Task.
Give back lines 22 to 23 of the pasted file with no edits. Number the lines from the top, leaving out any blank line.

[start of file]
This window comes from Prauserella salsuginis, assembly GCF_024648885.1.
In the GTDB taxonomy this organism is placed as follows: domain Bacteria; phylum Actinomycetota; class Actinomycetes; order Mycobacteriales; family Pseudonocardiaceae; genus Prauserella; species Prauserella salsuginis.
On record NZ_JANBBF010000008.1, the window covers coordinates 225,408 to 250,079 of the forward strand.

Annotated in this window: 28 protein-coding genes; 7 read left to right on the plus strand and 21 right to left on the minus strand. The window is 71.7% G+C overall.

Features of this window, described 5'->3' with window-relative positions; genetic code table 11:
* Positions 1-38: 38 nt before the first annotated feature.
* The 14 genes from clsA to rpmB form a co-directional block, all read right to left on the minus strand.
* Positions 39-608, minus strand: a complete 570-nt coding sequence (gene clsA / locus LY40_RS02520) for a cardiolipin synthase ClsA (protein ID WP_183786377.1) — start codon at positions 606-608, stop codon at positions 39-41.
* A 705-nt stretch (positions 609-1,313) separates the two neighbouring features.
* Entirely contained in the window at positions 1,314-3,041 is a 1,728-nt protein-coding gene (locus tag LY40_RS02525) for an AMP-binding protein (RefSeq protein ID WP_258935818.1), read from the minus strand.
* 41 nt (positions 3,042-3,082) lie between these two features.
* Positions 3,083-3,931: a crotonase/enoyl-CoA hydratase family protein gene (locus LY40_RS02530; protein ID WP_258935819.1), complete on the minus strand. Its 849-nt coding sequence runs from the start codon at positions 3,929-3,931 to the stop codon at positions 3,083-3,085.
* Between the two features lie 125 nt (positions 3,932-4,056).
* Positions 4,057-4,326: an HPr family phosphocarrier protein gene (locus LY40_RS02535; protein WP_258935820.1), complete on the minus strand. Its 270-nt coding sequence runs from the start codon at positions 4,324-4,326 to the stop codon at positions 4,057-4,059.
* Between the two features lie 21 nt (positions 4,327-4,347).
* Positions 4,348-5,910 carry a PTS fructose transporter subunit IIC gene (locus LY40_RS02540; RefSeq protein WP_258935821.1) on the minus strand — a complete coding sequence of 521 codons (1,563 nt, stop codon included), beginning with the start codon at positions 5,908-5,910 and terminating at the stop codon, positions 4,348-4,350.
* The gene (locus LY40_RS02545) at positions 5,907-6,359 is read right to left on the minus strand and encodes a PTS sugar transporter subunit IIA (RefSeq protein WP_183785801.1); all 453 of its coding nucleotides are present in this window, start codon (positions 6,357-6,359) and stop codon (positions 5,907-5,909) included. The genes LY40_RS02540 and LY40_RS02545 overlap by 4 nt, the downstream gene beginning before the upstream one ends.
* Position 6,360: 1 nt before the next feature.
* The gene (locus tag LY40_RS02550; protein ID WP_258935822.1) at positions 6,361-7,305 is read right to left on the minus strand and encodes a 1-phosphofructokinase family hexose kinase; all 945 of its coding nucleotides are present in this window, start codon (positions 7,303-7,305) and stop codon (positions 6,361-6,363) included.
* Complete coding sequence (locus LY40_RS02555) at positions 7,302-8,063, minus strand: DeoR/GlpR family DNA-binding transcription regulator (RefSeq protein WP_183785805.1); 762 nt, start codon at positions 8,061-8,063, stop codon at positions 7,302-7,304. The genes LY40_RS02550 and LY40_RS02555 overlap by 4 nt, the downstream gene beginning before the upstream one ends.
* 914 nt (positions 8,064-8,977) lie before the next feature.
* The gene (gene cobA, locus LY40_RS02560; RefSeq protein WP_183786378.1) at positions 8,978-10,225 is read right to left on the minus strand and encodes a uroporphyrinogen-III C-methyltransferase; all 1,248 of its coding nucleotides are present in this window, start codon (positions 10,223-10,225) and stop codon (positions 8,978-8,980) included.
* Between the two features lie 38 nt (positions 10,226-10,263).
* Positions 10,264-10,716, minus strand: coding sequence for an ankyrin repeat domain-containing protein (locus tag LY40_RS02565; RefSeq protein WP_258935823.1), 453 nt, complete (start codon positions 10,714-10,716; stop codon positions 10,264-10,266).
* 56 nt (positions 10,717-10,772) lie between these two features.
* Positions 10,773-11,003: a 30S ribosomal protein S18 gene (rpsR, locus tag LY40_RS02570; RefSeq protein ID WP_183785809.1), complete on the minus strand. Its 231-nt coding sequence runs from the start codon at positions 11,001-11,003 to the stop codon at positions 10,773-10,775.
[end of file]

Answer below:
* The gene (gene cobA, locus LY40_RS02560; RefSeq protein WP_183786378.1) at positions 8,978-10,225 is read right to left on the minus strand and encodes a uroporphyrinogen-III C-methyltransferase; all 1,248 of its coding nucleotides are present in this window, start codon (positions 10,223-10,225) and stop codon (positions 8,978-8,980) included.
* Between the two features lie 38 nt (positions 10,226-10,263).